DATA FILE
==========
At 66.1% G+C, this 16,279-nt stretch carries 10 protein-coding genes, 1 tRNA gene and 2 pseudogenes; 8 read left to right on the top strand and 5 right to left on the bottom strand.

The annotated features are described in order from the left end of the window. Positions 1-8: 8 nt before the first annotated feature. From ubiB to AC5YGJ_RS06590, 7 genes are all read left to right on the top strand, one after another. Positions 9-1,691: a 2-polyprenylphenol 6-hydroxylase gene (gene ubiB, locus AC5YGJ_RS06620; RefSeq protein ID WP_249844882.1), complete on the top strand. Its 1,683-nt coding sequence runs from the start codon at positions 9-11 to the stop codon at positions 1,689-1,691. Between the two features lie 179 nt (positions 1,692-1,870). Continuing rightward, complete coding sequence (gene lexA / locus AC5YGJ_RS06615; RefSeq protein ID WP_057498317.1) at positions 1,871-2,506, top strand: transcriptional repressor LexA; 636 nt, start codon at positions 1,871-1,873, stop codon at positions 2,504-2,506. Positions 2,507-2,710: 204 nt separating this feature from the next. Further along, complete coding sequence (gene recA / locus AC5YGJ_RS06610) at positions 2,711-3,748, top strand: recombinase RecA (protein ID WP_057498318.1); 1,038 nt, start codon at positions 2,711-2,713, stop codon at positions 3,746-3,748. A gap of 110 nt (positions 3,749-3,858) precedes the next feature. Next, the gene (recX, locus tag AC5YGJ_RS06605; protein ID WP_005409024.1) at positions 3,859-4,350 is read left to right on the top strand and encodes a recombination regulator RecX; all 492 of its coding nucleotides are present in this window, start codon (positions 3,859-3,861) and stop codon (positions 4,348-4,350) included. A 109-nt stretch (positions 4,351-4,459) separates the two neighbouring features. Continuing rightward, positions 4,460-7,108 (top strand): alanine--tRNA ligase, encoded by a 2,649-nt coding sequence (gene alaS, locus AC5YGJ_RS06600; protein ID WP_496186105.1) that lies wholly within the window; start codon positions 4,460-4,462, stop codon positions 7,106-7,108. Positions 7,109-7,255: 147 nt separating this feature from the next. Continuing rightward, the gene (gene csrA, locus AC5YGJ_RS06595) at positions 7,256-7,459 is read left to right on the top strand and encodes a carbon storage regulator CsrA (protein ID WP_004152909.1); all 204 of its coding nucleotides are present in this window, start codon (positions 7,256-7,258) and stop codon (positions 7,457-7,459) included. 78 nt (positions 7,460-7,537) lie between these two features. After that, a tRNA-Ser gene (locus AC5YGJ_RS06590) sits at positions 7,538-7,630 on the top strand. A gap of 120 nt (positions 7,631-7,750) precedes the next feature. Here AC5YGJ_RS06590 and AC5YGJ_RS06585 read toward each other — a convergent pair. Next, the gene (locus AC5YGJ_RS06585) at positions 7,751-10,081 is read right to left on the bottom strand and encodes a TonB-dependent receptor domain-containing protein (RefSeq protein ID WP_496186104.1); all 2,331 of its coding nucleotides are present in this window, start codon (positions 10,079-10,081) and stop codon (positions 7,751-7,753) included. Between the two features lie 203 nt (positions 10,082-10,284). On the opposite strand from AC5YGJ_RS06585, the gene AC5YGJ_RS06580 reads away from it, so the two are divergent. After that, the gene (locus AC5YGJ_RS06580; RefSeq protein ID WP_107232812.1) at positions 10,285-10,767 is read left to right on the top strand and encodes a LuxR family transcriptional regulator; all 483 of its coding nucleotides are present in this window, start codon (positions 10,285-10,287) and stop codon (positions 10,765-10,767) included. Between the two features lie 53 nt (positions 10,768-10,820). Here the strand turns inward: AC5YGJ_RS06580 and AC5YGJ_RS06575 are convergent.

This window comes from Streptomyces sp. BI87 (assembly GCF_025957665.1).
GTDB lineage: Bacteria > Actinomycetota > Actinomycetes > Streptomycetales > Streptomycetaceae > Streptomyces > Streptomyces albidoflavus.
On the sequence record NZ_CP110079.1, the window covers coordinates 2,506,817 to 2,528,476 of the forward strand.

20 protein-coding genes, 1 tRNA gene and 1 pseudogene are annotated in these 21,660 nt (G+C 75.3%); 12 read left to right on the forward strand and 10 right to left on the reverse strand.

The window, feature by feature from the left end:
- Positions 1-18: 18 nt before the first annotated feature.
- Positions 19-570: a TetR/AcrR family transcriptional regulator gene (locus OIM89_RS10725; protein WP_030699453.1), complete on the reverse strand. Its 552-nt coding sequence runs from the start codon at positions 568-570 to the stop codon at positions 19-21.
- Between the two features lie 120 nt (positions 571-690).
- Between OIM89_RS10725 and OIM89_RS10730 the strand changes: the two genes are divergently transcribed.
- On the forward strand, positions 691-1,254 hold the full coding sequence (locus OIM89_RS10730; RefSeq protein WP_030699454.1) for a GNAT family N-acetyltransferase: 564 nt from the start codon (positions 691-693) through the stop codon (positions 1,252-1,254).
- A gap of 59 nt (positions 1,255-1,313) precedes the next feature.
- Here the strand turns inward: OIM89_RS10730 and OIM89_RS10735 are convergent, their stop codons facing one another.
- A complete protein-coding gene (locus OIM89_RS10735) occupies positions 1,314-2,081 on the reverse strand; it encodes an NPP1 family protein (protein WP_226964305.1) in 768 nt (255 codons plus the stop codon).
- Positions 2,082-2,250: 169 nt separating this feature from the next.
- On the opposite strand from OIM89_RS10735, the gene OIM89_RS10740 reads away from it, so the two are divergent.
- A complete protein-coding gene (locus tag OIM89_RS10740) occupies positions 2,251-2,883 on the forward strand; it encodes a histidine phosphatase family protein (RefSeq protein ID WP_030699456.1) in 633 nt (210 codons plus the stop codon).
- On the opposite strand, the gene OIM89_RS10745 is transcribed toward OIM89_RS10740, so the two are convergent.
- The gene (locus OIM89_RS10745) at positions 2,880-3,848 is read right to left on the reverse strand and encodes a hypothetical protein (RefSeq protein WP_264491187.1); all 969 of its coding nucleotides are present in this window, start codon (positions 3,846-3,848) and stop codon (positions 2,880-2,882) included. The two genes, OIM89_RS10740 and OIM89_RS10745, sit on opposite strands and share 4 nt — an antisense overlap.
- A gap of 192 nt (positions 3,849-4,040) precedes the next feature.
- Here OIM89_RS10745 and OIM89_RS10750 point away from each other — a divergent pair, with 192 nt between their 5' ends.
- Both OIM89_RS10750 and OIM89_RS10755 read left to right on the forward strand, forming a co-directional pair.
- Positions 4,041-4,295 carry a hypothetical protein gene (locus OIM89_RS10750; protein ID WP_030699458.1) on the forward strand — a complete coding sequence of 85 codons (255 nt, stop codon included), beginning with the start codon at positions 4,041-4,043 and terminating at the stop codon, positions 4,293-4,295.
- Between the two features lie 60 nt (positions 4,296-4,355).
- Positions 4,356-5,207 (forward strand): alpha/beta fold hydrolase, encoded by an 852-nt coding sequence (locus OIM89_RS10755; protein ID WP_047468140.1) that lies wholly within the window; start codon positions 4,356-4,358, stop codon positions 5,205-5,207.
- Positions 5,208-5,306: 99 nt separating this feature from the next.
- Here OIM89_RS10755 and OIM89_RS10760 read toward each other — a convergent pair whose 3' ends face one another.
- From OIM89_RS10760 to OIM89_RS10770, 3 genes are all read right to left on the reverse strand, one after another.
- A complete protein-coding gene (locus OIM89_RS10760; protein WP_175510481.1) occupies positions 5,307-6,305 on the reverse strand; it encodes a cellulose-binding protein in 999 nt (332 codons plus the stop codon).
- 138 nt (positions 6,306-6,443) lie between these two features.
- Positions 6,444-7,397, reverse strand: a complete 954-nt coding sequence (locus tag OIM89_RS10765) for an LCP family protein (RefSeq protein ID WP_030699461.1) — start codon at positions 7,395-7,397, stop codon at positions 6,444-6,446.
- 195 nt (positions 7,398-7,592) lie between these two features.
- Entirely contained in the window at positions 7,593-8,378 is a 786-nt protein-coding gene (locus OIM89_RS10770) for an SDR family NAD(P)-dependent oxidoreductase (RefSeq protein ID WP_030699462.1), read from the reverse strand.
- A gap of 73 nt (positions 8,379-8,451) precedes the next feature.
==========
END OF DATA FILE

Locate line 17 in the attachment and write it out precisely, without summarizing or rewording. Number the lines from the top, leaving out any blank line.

- On the opposite strand from OIM89_RS10735, the gene OIM89_RS10740 reads away from it, so the two are divergent.